Cameron and King urge euro action

Sir Mervyn King and David Cameron have led an attack on a lack of progress in tackling the eurozone crisis as the region's problems threatened to hamper UK growth.

The Bank of England governor said the single-currency bloc was "tearing itself apart without any obvious solution" while the Prime Minister said the area faced a "make up or break up" scenario.

The stark warnings came as financial markets suffered further losses after Greek leaders braced themselves for fresh elections when talks to form a coalition government failed.

Presenting the Bank's quarterly inflation report, Sir Mervyn confirmed he and his colleagues were working on contingency plans in the event of a worst-case scenario for the euro.

Warning that the UK was at risk of being in the path of the eurozone storm, the governor ruled out a return to pre-financial crisis levels of growth before 2014 - with the Bank now expecting insignificant growth in 2012.

He repeated his calls for European leaders to deliver a "credible solution" to the region's crisis while Mr Cameron later in the House of Commons urged his continental counterparts not to "put off" much-needed action.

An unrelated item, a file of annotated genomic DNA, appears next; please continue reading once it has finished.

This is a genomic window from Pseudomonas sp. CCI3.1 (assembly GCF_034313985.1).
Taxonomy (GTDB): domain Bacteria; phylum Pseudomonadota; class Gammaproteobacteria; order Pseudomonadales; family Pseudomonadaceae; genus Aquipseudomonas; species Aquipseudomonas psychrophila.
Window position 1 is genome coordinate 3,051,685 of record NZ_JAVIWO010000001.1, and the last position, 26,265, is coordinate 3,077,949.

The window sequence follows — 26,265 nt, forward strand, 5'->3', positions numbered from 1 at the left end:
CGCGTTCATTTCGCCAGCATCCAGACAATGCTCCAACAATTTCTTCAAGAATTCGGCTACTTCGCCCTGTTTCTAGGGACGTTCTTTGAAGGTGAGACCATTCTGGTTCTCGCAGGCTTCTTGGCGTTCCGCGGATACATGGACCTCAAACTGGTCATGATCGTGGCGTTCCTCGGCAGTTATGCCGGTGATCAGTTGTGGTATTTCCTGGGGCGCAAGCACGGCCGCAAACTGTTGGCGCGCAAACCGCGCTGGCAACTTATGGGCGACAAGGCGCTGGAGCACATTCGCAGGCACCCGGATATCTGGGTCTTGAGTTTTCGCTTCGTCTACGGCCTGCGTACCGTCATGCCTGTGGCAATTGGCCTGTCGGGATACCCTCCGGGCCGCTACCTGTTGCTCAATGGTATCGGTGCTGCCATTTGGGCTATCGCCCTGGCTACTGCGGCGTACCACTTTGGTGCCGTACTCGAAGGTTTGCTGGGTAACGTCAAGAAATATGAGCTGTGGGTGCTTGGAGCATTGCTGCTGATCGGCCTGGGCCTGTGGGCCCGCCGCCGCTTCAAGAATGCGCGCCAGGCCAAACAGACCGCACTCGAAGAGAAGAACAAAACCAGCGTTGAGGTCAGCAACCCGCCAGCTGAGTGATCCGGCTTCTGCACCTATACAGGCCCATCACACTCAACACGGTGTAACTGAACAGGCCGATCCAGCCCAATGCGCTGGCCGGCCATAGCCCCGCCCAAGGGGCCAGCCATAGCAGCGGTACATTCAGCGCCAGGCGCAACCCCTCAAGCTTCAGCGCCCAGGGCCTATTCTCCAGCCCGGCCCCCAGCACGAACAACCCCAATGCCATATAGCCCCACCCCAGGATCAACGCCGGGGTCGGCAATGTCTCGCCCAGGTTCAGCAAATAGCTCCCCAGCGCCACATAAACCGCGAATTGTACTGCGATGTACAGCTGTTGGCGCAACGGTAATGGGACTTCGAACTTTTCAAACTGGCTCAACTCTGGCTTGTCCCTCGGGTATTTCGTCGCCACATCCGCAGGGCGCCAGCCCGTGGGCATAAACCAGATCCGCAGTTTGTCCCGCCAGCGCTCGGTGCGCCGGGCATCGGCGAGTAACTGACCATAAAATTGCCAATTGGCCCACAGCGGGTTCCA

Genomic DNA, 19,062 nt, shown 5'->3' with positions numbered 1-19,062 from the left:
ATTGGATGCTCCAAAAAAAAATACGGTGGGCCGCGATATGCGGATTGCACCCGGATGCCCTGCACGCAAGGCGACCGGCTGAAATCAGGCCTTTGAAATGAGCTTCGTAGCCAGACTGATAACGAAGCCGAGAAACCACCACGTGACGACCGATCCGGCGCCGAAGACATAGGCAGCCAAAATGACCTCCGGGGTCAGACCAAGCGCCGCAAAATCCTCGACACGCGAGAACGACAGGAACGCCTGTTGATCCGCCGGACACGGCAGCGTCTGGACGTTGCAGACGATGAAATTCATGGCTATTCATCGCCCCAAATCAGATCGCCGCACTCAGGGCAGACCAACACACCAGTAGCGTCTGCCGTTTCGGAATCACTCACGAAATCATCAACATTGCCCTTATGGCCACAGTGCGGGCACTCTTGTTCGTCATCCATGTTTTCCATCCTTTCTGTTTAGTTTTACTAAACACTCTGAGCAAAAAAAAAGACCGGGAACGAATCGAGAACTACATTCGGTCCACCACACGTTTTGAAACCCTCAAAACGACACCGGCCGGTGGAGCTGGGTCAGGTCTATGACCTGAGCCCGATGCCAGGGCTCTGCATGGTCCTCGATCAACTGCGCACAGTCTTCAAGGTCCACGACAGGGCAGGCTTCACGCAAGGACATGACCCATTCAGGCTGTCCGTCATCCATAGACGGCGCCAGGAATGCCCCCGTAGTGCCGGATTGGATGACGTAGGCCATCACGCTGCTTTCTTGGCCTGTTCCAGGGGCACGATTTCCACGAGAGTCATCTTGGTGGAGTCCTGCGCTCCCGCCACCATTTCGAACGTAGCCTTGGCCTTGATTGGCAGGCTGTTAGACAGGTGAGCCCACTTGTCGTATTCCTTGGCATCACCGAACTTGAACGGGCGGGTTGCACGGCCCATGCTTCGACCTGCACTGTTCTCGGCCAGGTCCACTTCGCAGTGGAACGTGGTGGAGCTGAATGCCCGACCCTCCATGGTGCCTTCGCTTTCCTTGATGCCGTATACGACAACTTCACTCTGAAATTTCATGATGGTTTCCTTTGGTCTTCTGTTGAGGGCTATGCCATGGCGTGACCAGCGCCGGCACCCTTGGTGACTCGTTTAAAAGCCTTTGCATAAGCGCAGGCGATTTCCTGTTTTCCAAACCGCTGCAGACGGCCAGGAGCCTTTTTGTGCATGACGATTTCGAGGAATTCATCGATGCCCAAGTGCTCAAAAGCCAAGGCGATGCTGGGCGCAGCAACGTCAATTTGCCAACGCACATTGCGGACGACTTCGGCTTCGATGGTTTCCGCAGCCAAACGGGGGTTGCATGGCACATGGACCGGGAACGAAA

In a further blow to UK households, the Bank said the rate of inflation will fall more slowly than previously expected, remaining above the Government's 2% target for the next year or so.

But even after slashing its growth forecasts to 0.8% in 2012 and 2% in 2013, down from 1.2% and 3% respectively, some economists said the Bank was still being "too optimistic", prompting expectations for more quantitative easing later this year.

Sir Mervyn warned that even with a "credible and effective" response from eurozone leaders, a prolonged period of sluggish growth and heightened uncertainty was still likely for the region.

Mr Cameron has repeatedly made the case for the eurozone to take "decisive action" to restore stability. He told MPs: "If the eurozone wants to continue as it is, then it has got to build a proper firewall, it has got to take steps to secure the weakest members of the eurozone, or it is going to have to work out if it has to go in a different direction."